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Toyota Pursues its Hydrogen Dream

On Monday, Toyota Motors chased its hydrogen dream as it raced an experimental car around the Okayama International Circuit.

Accordingly, its chief executive officer Akio Toyoda steered around the colorful Corolla Sport. The vehicle uses a converted GR Yaris engine operating on hydrogen. 

Remarkably, the commercial viability of the power plant could maintain internal combustion engines running in a carbon-free world.

In line with this, CEO Toyoda explained that the main enemy of the industry is carbon and not internal combustion engines. 

He further asked that companies not just focus on one technology but also consider other available processes.

Correspondingly, he emphasized that carbon neutrality should open doors for other options. 

Subsequently, Toyota’s efforts into hydrogen technology came as the world’s biggest automaker joined the rising market for battery-electric cars. 

This is amid the global tightened emission regulations in meeting carbon-cutting pledges.

Meanwhile, its rivals attended the UN climate conference over the weekend in Glasgow, Scotland. 

At the gathering, highly-valued carmakers agreed to discontinue fossil-fuel vehicles by 2040. This includes General Motors, Ford Motor, Sweden’s Volvo, and Mercedes-Benz.

Conversely, Toyota refused as it explained that consumers are still not ready for the shift. Similarly, Germany’s Volkswagen also has a notable absence at the said event. 

Consequently, its Vice Chairman Shigeru Hayakawa said that the company does not want to be an EV maker. He said that the firm aspires to be a carbon-neutral firm.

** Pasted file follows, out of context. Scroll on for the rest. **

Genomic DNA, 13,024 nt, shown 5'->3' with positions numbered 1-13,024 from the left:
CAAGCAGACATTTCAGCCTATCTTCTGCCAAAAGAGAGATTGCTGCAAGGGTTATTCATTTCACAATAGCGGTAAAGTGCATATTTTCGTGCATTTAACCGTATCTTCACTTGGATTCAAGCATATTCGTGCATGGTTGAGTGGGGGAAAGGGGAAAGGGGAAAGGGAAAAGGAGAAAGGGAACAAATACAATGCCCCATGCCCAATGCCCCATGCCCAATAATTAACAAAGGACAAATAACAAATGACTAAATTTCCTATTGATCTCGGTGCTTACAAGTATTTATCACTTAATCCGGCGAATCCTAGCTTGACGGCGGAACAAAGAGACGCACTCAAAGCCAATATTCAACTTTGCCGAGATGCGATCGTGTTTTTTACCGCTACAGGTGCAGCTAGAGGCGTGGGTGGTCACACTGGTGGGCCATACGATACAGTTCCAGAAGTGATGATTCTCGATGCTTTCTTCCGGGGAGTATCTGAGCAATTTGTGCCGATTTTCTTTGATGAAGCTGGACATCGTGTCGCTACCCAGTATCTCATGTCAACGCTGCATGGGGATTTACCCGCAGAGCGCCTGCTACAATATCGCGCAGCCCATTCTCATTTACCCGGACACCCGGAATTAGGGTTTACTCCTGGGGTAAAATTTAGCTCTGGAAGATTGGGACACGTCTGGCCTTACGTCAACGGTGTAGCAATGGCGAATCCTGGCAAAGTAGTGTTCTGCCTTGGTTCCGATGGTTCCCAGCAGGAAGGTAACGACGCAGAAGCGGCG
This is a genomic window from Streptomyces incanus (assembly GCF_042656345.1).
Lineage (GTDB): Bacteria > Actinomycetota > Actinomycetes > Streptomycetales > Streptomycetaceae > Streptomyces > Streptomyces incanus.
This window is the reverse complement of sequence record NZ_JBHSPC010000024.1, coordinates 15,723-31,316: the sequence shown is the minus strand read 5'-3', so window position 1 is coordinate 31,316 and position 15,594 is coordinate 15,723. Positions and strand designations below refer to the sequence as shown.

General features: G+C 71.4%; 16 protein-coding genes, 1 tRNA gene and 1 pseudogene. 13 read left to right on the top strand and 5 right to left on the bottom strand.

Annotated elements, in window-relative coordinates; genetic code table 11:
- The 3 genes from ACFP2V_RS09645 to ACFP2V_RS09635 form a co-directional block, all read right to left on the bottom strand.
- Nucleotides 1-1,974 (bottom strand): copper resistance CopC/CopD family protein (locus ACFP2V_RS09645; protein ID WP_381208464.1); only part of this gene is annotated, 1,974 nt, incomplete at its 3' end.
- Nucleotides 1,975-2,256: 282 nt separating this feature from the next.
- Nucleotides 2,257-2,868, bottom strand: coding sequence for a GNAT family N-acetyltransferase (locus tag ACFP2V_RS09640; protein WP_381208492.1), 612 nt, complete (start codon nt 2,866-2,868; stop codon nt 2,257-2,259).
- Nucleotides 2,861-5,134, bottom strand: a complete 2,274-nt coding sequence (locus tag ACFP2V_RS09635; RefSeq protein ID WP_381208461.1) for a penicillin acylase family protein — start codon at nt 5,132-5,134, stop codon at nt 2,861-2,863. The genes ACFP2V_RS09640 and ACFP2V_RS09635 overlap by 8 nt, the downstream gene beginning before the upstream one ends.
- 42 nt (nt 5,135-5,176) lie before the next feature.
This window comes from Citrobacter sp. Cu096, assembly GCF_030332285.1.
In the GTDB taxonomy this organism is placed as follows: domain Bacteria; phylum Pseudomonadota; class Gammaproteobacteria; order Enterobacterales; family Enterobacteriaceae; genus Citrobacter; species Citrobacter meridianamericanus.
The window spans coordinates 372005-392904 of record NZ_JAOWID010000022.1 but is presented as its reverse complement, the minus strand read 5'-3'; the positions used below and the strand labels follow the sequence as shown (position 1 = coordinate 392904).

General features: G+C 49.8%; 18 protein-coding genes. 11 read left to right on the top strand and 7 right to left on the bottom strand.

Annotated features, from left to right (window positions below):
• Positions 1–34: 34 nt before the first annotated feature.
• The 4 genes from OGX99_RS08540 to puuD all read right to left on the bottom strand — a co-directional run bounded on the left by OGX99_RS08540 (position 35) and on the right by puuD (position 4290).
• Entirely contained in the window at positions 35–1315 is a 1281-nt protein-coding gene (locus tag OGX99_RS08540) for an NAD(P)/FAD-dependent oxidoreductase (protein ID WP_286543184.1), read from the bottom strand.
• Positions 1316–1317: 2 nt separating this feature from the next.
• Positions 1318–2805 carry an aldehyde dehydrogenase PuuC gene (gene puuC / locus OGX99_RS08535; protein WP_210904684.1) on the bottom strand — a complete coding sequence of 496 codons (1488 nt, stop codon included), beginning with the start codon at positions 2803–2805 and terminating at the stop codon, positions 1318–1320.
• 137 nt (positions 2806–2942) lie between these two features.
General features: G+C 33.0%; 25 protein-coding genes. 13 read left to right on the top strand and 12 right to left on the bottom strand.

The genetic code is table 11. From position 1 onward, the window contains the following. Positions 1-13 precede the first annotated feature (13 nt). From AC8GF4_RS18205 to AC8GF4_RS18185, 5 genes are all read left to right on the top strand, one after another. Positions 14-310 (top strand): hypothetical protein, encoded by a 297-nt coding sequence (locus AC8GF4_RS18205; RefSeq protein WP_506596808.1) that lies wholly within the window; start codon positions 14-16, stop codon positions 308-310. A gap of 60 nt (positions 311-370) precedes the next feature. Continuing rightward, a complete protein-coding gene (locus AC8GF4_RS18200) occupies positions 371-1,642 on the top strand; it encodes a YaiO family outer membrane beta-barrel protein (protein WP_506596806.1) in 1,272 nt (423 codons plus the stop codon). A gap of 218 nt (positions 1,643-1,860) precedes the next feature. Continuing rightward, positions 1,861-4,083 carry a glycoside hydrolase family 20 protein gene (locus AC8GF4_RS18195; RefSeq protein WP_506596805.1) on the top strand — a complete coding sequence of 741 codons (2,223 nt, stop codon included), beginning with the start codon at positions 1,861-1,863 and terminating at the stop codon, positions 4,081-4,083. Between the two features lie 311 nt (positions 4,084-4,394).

Also, analysts mentioned that the rapid development of carbon-free fuels could weigh down the boom of BEVs. 

In Japan, hydrogen’s allure could draw less disruption to the labor market than a complete swift switch to electric vehicles. 

The Japan Automobile Manufacturers Association forecasts that its automotive industry has 5.50 million people in its workforce. 

Challenging Toyota Hydrogen Technology

However, one conflict noted on Toyota’s chosen technology is it is not entirely carbon-free and could not be classified as zero-emission.

Even though the byproduct of hydrogen and oxygen combustion is water, a small amount of engine metal burns during the process. 

As a result, 2.00% of the emissions would be from the gasoline engine, and the exhaust also holds traces of nitrogen oxide. 

There is also a carbon cost in producing electric car batteries, but they do not pollute when used. Moreover, these cars need huge pressurized tanks for their fuel. 

In this case,  fuel tanks occupied most of the rear seat and trunk in Toyota’s car, blocking the rear window.

Correspondingly, these concerns slowed the establishment of the hydrogen fuelling stations in Japan, even with the government’s strong push.  

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